Travis DiRuzza, PhD earned his bachelor’s degree from Columbia University where he majored in English literature and music while performing in New York City at venues such as the Knitting Factory and Carnegie Hall. He lived in Paris and worked as a professional double-bassist for many years, performing and recording throughout Europe, including France, Spain, Belgium, Netherlands, Germany, Lithuania, and Romania, as well as Lebanon. He then moved to Southeast Asia, where he performed and recorded in Thailand, Malaysia, and Nepal. Travis received his master’s and doctorate in philosophy and religion from the California Institute of Integral Studies (CIIS). His master’s thesis treats Plato and Derrida, while his dissertation, Acting a Part in the Ecstatic Love of the Divine, traces the metaphysical concept of participation from its antique origins up through its Christian formulation by Dionysius the Areopagite and Maximus the Confessor. Travis also worked at CIIS as the Program Coordinator of the Drama Therapy department for three years. Currently residing in Siesta Key, Florida with his wife Jessica, he continues to perform, create, and teach locally and around the world, such as the 2016 summer workshop they co-led in Beijing on psychology and the arts. Find more of Jessica and Travis’ work at trustpsyche.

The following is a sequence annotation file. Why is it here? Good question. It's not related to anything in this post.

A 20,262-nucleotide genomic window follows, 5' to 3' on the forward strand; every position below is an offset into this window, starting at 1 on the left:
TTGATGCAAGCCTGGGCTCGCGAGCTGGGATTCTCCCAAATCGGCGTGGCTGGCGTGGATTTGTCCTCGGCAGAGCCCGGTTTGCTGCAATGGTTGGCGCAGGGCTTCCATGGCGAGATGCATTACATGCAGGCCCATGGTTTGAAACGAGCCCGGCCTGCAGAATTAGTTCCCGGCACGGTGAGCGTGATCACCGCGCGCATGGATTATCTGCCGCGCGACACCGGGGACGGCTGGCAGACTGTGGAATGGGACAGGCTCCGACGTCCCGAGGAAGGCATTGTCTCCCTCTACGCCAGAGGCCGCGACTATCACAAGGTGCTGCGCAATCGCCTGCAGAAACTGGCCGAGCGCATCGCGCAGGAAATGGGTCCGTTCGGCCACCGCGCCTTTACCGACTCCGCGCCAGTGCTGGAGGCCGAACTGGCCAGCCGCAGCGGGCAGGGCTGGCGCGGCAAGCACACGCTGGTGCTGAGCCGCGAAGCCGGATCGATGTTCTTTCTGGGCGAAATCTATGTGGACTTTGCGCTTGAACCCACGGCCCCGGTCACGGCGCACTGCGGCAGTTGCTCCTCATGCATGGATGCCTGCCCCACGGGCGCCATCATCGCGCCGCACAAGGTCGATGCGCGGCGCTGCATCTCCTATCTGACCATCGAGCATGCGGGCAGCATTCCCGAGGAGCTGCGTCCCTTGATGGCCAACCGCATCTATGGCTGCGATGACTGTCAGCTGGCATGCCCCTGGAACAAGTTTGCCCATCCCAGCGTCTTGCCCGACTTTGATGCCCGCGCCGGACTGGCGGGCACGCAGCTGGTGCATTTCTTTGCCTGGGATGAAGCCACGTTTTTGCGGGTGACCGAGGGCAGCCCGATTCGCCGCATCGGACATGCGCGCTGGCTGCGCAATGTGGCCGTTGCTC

This site is called “Reality Conspires” in reference to Plotinus’ dictum that “everything breathes together” (con-spirare: latin for “breathe with”). All things depend upon one another in an interconnected web of ecological relations. When we assume responsibility for our place and part in it all, the cosmos smiles upon us––or as Paulo Coelho puts it: “When you want something, all the universe conspires in helping you to achieve it.”
The banner image is a painting by Paul Gaugin, entitled, D’où Venons Nous / Que Sommes Nous / Où Allons Nous (Where Do We Come From? What Are We? Where Are We Going?). These perennial questions are at the root of philosophy and religion no less than art and literature. Such inquiry fuels and relates my work in these disciplines, letting them breathe together. To ask, and to be able to ask, as to our origin, identity, and destination, is for me what it means to be human.